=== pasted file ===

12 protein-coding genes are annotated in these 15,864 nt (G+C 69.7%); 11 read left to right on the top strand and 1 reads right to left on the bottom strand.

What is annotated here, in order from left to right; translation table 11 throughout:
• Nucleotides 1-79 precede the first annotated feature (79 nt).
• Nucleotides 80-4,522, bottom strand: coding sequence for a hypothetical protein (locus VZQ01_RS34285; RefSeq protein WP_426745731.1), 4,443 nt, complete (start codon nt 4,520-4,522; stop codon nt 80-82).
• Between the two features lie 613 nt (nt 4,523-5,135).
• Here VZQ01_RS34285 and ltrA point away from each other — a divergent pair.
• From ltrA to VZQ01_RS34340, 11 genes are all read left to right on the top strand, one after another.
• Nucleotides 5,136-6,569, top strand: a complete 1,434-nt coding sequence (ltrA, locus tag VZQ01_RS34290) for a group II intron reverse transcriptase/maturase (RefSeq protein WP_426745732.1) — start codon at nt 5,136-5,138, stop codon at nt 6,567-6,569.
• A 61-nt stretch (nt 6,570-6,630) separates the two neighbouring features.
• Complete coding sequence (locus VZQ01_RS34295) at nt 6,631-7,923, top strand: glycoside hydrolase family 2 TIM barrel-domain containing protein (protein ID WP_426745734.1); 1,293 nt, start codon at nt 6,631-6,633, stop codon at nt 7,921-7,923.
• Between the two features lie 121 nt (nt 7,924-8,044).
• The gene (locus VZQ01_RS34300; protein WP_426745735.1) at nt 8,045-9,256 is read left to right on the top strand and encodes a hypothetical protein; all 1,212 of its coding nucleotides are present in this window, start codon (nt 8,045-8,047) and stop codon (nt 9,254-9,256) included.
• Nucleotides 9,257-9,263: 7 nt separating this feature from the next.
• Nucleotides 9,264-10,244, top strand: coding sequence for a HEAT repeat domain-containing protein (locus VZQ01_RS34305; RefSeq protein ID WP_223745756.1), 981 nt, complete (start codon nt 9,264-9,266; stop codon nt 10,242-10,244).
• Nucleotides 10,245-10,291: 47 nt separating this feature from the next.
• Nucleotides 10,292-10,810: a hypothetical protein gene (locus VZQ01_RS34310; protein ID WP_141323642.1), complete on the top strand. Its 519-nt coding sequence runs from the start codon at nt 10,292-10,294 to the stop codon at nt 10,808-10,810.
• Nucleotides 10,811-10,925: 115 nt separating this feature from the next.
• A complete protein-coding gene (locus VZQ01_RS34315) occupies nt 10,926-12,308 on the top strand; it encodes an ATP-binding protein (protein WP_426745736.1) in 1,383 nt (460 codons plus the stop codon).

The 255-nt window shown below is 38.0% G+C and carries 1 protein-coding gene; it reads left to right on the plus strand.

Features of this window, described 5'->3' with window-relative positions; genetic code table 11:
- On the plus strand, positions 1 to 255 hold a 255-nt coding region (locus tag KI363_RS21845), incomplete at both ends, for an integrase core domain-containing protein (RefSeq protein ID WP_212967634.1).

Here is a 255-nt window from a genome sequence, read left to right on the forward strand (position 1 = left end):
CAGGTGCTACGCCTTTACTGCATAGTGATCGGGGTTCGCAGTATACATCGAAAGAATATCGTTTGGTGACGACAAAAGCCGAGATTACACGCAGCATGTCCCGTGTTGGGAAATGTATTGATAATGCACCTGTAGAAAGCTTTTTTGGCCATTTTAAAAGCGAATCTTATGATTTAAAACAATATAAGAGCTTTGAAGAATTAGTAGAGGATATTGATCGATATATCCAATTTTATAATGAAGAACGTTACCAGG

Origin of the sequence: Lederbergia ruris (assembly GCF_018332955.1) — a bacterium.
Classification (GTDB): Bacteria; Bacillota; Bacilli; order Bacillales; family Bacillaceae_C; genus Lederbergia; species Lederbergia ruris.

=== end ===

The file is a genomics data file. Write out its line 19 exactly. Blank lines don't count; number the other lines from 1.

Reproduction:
The 255-nt window shown below is 38.0% G+C and carries 1 protein-coding gene; it reads left to right on the plus strand.